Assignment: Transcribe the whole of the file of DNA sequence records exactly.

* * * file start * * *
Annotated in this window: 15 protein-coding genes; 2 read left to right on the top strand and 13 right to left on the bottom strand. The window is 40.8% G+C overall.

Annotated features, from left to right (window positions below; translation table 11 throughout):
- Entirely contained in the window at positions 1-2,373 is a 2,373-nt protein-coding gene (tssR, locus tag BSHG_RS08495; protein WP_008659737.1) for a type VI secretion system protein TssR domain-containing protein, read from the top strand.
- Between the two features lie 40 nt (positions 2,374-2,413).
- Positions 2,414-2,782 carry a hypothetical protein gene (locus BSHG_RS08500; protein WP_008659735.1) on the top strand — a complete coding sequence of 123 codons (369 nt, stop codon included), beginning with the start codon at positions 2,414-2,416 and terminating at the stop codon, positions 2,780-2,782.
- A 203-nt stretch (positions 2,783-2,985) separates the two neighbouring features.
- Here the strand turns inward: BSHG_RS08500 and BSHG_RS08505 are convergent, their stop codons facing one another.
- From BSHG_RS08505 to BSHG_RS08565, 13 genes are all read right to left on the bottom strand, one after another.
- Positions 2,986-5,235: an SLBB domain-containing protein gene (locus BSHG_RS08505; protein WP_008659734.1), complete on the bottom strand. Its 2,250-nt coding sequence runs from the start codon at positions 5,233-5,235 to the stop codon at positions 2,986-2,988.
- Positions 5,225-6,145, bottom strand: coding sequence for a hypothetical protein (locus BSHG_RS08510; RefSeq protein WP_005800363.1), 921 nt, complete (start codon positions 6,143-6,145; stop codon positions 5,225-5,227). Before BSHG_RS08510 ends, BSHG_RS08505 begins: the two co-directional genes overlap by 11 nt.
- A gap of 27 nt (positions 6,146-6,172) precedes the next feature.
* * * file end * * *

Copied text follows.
Annotated in this window: 15 protein-coding genes; 2 read left to right on the top strand and 13 right to left on the bottom strand. The window is 40.8% G+C overall.

Annotated features, from left to right (window positions below; translation table 11 throughout):
- Entirely contained in the window at positions 1-2,373 is a 2,373-nt protein-coding gene (tssR, locus tag BSHG_RS08495; protein WP_008659737.1) for a type VI secretion system protein TssR domain-containing protein, read from the top strand.
- Between the two features lie 40 nt (positions 2,374-2,413).
- Positions 2,414-2,782 carry a hypothetical protein gene (locus BSHG_RS08500; protein WP_008659735.1) on the top strand — a complete coding sequence of 123 codons (369 nt, stop codon included), beginning with the start codon at positions 2,414-2,416 and terminating at the stop codon, positions 2,780-2,782.
- A 203-nt stretch (positions 2,783-2,985) separates the two neighbouring features.
- Here the strand turns inward: BSHG_RS08500 and BSHG_RS08505 are convergent, their stop codons facing one another.
- From BSHG_RS08505 to BSHG_RS08565, 13 genes are all read right to left on the bottom strand, one after another.
- Positions 2,986-5,235: an SLBB domain-containing protein gene (locus BSHG_RS08505; protein WP_008659734.1), complete on the bottom strand. Its 2,250-nt coding sequence runs from the start codon at positions 5,233-5,235 to the stop codon at positions 2,986-2,988.
- Positions 5,225-6,145, bottom strand: coding sequence for a hypothetical protein (locus BSHG_RS08510; RefSeq protein WP_005800363.1), 921 nt, complete (start codon positions 6,143-6,145; stop codon positions 5,225-5,227). Before BSHG_RS08510 ends, BSHG_RS08505 begins: the two co-directional genes overlap by 11 nt.
- A gap of 27 nt (positions 6,146-6,172) precedes the next feature.